Season 2 of the hit Max sequel series to Sex and the City, And Just Like That…, picks up more than one year after Big’s (Chris Noth) unexpected death and sees Carrie (Sarah Jessica Parker) moving forward. Elsewhere, Miranda’s (Cynthia Nixon) relationship deepens with Sara Ramírez’s Che, and Charlotte (Kristin Davis) gives all the comic relief as she balances motherhood with her career — and of course, libations! The series continues to explore more sex, dating, career ambitions and overall sisterhood women 40+ are dealing with in the melting pot of the Big Apple.
In Season 1, fans met Nya Wallace, played by Karen Pittman, who viewers learned teaches Miranda’s law class. They transition from student-teacher to friends, despite an awkward initial meeting where Miranda didn’t realize Nya was the professor of the class because she looked different than her photo on the faculty website….
Either way, Nya is here to stay, and her storyline has expanded this season as a series regular. Shadow and Act spoke with Pittman about the importance of Nya’s character and what her presence means to a show in the Sex and the City franchise.
Congrats on Season 2. Obviously, the reception was good after the inaugural season. But initially, a lot of people were hesitant because the original show was obviously so beloved. Going to the second season, how excited were you to expand upon the story in season one?
I was super excited to show another side of Nya Wallace, and I think we achieved that here with her as the intellectual, cerebral, professorial [of the women]. But she does go through a transition in season 2. I mean, we talk about season two being about new beginnings, and that’s definitely true.
Now, one of the things that a lot of fans love is the added diversity in this series versus the original. How were how important do you feel it is to show characters, especially on a show like this, from all different walks of life, especially with someone like your character being so accomplished?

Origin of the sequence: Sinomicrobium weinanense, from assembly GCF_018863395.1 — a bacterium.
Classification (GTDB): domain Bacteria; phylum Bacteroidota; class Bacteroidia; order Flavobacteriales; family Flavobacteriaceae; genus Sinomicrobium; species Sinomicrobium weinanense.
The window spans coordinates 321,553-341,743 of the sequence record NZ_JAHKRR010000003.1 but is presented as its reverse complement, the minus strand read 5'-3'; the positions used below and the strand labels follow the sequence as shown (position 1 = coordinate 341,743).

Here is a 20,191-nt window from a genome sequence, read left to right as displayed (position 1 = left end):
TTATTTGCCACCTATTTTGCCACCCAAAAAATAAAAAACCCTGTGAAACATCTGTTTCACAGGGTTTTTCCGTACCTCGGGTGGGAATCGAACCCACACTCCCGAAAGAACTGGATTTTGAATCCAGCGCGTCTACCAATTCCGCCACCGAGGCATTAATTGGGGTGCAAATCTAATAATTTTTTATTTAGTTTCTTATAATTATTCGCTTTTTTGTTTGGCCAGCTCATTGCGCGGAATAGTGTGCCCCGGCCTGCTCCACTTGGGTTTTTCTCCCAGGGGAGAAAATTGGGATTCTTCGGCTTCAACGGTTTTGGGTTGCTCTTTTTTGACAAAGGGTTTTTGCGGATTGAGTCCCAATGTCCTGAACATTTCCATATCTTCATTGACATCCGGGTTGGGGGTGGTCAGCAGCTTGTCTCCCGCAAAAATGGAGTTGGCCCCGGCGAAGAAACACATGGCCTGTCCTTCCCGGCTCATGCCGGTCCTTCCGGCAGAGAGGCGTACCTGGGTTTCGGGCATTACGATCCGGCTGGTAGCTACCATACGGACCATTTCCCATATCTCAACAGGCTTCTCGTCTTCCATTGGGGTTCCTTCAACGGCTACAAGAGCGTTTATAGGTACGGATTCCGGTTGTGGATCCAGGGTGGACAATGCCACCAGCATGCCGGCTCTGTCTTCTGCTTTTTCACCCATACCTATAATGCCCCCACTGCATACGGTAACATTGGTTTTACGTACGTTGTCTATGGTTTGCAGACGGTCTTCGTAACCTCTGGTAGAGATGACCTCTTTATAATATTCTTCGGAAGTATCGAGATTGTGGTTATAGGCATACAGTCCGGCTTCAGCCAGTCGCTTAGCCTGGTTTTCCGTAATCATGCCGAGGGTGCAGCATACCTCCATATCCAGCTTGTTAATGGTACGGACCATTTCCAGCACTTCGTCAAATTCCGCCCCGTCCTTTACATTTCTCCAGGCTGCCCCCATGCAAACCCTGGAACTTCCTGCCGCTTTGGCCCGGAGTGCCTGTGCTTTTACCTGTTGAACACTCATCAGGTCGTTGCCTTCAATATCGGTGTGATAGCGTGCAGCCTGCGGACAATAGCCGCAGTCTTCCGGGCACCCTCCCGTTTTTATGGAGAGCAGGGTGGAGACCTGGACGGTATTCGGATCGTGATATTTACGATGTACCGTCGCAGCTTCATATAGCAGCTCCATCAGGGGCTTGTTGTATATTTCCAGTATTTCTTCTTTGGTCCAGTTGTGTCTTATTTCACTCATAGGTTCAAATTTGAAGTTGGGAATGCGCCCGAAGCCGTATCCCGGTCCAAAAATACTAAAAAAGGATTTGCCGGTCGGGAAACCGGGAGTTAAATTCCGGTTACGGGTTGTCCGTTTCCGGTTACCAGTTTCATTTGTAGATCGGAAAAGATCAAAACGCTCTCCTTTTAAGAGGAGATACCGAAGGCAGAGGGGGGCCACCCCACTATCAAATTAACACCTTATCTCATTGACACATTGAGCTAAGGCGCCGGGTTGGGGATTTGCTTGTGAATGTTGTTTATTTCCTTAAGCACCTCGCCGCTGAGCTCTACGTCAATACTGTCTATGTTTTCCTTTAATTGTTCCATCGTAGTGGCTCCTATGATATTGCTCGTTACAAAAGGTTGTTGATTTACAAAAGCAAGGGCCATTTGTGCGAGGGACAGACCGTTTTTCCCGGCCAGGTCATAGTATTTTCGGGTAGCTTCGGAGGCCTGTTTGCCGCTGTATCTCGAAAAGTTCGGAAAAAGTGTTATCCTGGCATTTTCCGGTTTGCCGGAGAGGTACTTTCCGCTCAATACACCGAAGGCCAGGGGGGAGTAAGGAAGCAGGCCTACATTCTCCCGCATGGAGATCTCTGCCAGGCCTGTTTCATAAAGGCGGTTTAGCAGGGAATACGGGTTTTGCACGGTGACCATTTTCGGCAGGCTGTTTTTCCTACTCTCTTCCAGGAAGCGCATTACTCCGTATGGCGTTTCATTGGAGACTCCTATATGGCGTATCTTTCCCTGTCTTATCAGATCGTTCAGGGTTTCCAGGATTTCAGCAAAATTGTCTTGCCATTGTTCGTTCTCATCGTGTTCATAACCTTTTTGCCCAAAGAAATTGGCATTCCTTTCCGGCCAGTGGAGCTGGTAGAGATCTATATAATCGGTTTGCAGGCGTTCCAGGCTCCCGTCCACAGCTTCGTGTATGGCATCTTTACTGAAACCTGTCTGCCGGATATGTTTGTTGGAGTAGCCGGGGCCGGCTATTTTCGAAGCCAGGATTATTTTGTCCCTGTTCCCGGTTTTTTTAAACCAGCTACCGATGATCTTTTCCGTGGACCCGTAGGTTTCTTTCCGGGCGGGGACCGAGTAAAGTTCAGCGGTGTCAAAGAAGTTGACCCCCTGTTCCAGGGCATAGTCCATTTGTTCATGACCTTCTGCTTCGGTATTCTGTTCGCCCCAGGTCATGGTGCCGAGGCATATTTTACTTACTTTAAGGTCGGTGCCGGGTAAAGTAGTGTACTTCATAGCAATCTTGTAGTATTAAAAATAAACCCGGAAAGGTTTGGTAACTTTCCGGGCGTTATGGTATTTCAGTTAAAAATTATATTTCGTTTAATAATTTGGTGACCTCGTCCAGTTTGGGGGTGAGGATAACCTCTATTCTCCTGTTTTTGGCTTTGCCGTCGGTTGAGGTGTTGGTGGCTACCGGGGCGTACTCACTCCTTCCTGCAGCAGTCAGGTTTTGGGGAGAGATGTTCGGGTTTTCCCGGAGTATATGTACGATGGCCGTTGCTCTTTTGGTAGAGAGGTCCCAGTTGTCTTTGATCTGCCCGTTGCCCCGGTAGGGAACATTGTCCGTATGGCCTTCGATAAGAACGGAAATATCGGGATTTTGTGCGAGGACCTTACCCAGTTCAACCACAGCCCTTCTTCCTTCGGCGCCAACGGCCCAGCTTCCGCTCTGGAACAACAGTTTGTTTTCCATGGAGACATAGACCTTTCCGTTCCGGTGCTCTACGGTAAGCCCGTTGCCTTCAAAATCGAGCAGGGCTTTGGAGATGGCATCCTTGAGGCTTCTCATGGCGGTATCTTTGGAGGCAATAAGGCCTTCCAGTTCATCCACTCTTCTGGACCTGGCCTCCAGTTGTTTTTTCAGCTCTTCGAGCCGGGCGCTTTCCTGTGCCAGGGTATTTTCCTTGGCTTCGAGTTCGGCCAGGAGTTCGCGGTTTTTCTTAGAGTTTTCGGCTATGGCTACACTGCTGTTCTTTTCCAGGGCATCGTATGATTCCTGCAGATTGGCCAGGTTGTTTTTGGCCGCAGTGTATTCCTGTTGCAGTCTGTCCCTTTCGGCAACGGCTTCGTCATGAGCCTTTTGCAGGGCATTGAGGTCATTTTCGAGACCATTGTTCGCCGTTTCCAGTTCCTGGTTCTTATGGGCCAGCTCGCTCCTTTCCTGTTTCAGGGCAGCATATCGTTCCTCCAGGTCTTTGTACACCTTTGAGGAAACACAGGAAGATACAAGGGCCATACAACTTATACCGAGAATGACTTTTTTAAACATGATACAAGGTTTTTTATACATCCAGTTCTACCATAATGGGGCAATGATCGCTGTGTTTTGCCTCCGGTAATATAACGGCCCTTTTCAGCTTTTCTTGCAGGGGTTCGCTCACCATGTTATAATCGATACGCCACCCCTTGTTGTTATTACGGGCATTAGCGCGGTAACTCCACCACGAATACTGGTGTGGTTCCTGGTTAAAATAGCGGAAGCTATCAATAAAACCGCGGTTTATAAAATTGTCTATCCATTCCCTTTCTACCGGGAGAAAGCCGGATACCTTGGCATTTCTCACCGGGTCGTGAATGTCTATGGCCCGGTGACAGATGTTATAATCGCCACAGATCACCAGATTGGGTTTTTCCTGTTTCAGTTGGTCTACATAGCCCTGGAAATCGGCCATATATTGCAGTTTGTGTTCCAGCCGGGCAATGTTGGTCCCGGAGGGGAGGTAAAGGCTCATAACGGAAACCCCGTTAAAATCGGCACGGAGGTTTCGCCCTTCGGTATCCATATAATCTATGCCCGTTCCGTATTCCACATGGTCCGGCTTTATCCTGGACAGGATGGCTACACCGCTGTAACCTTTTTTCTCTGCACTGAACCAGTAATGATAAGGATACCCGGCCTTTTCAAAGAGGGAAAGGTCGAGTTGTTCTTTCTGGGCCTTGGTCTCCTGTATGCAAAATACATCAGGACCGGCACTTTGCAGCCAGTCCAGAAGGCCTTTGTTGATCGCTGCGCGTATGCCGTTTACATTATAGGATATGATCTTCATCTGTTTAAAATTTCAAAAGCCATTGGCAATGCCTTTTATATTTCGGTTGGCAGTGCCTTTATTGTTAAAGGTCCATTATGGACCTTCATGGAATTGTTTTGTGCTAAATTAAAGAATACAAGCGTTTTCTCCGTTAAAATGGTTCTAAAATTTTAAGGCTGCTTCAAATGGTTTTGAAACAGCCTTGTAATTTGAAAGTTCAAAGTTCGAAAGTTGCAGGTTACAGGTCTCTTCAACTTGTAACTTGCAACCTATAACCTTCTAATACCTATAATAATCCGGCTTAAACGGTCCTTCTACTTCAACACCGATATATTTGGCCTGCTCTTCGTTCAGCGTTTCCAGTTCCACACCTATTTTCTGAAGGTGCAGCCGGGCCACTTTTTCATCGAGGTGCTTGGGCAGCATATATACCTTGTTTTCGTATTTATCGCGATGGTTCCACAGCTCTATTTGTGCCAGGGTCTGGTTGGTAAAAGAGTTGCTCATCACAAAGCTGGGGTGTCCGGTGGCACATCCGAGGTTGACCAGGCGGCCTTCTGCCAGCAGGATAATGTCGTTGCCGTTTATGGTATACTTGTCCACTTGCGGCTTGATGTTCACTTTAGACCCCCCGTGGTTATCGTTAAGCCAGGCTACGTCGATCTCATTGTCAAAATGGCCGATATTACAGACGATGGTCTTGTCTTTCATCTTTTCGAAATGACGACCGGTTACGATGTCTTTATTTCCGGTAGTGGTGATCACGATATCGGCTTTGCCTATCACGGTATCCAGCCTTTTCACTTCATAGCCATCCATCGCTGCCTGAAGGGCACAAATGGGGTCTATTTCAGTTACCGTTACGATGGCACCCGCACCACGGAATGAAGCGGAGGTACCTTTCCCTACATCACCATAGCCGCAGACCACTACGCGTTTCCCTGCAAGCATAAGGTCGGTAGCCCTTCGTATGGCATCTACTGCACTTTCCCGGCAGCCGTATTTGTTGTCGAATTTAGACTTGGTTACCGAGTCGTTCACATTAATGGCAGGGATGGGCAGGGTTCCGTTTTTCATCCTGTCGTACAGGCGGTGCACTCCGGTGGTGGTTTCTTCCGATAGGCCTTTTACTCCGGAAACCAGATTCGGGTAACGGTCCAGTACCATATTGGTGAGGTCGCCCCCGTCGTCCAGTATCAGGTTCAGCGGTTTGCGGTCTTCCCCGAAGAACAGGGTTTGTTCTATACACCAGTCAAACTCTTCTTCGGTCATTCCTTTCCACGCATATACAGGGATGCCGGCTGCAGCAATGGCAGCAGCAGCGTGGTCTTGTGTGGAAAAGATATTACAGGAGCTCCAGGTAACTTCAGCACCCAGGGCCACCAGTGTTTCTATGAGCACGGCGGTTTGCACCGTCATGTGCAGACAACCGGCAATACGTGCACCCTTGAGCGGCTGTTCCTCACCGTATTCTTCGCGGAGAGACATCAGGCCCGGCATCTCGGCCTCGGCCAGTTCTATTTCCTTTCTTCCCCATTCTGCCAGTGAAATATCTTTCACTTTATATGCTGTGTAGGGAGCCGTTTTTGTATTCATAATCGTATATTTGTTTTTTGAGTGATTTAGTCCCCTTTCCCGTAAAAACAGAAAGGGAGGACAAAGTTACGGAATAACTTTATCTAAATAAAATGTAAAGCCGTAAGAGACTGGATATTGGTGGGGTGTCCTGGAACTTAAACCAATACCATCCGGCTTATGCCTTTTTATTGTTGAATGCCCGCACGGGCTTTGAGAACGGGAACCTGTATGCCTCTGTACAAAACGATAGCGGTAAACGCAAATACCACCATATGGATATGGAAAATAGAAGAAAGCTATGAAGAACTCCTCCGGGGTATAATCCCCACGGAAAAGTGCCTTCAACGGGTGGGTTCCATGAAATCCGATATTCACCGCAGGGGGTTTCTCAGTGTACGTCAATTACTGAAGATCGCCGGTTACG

KP: I think it’s really important because it helps to normalize the conversation around all of us finding common ground. We live in a society where people are very separate. And so the idea that we could all come together and tell a more inclusive story that’s funny, that’s heartfelt, that’s about love and friendship and sisterhood, I think is much needed.
I think as far as representing women of color on the show, I take a great deal of pride in knowing that Nya Wallace’s aesthetic sort of opens the aperture for what the beauty standard looks like. She’s brown skin, she’s got braids. She’s wearing natural hair. Her clothing is culturally specific. She represents and looks, to me, the very authentic Brooklyn woman that you would see right now hopping on the subway. And so it’s a great honor and a great privilege to share this woman on this incredible platform like this iconic show.
The show has also been praised for showing a more realistic tone to it, especially with the new characters that have been added. But what else do you think contributes to it being considered to be a more realistic approach to telling the story or continuing the story?
KP: I think that Sex and the City was a show that was always pushing the envelope. And I think at its best, that’s what we are still doing. Even in the introduction of a non-binary character, which as you probably one of the more controversial aspects of the storytelling in season one, I don’t know why people are so surprised. This is what the show does best. It’s pushing the envelope all the time. It’s exploring different ways of entertaining and finding comedy, but also exploring what it means to be a woman now in society. I’m not quite sure why the audience might be surprised at how the storytellers open up the dialogue for pushing the envelope on the show, for talking about not just things that are about women, but also non-binary characters on the show. I’m excited about season two because I’m hoping that our audience is going to be more open to how the story opens up because Che Diaz is one of my favorite characters. But in general, I think that the show has historically done that as talked about things that people consider to be controversial but are actually just authentic ideas that women can explore.
Expanding upon what you just said, you said that the show always pushes the envelope, and dating is always a part, an integral part of the storyline of the show. What can viewers expect – without giving too much of the women of the characters’ love lives this season?
KP: I won’t spoil anybody else’s arc, but I can tell you for Nya Wallace, you’ll see her transition in her personal life in an interesting way and what it looks like for a woman who has been in a long-term relationship to suddenly have to examine herself sexually. What it means for her to be vulnerable and how we explore fragility for Nya Wallace in season 2. I think it’s going to be really interesting for people to go from saying this strong African-American woman to seeing a woman who actually is quite soft and vulnerable.